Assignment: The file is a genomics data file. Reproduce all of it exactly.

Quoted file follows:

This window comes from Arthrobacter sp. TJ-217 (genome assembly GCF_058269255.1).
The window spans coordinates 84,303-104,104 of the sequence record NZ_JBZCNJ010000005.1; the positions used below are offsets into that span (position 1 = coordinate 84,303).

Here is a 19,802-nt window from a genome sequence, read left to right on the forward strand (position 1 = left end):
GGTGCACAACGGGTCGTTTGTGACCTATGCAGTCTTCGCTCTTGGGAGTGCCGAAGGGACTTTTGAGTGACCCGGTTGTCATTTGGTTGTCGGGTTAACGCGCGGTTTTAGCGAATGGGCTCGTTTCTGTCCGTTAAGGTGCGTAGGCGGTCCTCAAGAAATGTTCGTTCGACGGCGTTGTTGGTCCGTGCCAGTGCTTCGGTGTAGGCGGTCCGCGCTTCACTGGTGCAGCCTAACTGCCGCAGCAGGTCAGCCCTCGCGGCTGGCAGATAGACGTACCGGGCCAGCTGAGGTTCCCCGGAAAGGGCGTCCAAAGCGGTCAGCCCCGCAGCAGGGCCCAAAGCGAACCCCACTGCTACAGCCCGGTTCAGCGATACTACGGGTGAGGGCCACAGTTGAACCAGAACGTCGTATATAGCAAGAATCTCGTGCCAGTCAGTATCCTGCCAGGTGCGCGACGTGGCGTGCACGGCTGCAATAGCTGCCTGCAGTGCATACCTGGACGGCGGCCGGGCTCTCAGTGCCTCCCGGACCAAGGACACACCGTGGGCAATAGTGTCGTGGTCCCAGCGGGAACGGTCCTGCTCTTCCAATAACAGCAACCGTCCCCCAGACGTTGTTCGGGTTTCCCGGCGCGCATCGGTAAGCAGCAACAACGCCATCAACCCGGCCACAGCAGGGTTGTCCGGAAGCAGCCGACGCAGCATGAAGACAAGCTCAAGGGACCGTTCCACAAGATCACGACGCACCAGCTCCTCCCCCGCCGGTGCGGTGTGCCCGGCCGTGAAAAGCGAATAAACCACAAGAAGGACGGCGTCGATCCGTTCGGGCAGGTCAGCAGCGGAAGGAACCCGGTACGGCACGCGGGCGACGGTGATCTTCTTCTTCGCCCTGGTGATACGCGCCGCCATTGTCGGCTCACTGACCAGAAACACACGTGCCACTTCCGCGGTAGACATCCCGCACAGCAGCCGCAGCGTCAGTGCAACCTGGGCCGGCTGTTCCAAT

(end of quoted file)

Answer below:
This window comes from Arthrobacter sp. TJ-217 (genome assembly GCF_058269255.1).
The window spans coordinates 84,303-104,104 of the sequence record NZ_JBZCNJ010000005.1; the positions used below are offsets into that span (position 1 = coordinate 84,303).

Here is a 19,802-nt window from a genome sequence, read left to right on the forward strand (position 1 = left end):
GGTGCACAACGGGTCGTTTGTGACCTATGCAGTCTTCGCTCTTGGGAGTGCCGAAGGGACTTTTGAGTGACCCGGTTGTCATTTGGTTGTCGGGTTAACGCGCGGTTTTAGCGAATGGGCTCGTTTCTGTCCGTTAAGGTGCGTAGGCGGTCCTCAAGAAATGTTCGTTCGACGGCGTTGTTGGTCCGTGCCAGTGCTTCGGTGTAGGCGGTCCGCGCTTCACTGGTGCAGCCTAACTGCCGCAGCAGGTCAGCCCTCGCGGCTGGCAGATAGACGTACCGGGCCAGCTGAGGTTCCCCGGAAAGGGCGTCCAAAGCGGTCAGCCCCGCAGCAGGGCCCAAAGCGAACCCCACTGCTACAGCCCGGTTCAGCGATACTACGGGTGAGGGCCACAGTTGAACCAGAACGTCGTATATAGCAAGAATCTCGTGCCAGTCAGTATCCTGCCAGGTGCGCGACGTGGCGTGCACGGCTGCAATAGCTGCCTGCAGTGCATACCTGGACGGCGGCCGGGCTCTCAGTGCCTCCCGGACCAAGGACACACCGTGGGCAATAGTGTCGTGGTCCCAGCGGGAACGGTCCTGCTCTTCCAATAACAGCAACCGTCCCCCAGACGTTGTTCGGGTTTCCCGGCGCGCATCGGTAAGCAGCAACAACGCCATCAACCCGGCCACAGCAGGGTTGTCCGGAAGCAGCCGACGCAGCATGAAGACAAGCTCAAGGGACCGTTCCACAAGATCACGACGCACCAGCTCCTCCCCCGCCGGTGCGGTGTGCCCGGCCGTGAAAAGCGAATAAACCACAAGAAGGACGGCGTCGATCCGTTCGGGCAGGTCAGCAGCGGAAGGAACCCGGTACGGCACGCGGGCGACGGTGATCTTCTTCTTCGCCCTGGTGATACGCGCCGCCATTGTCGGCTCACTGACCAGAAACACACGTGCCACTTCCGCGGTAGACATCCCGCACAGCAGCCGCAGCGTCAGTGCAACCTGGGCCGGCTGTTCCAAT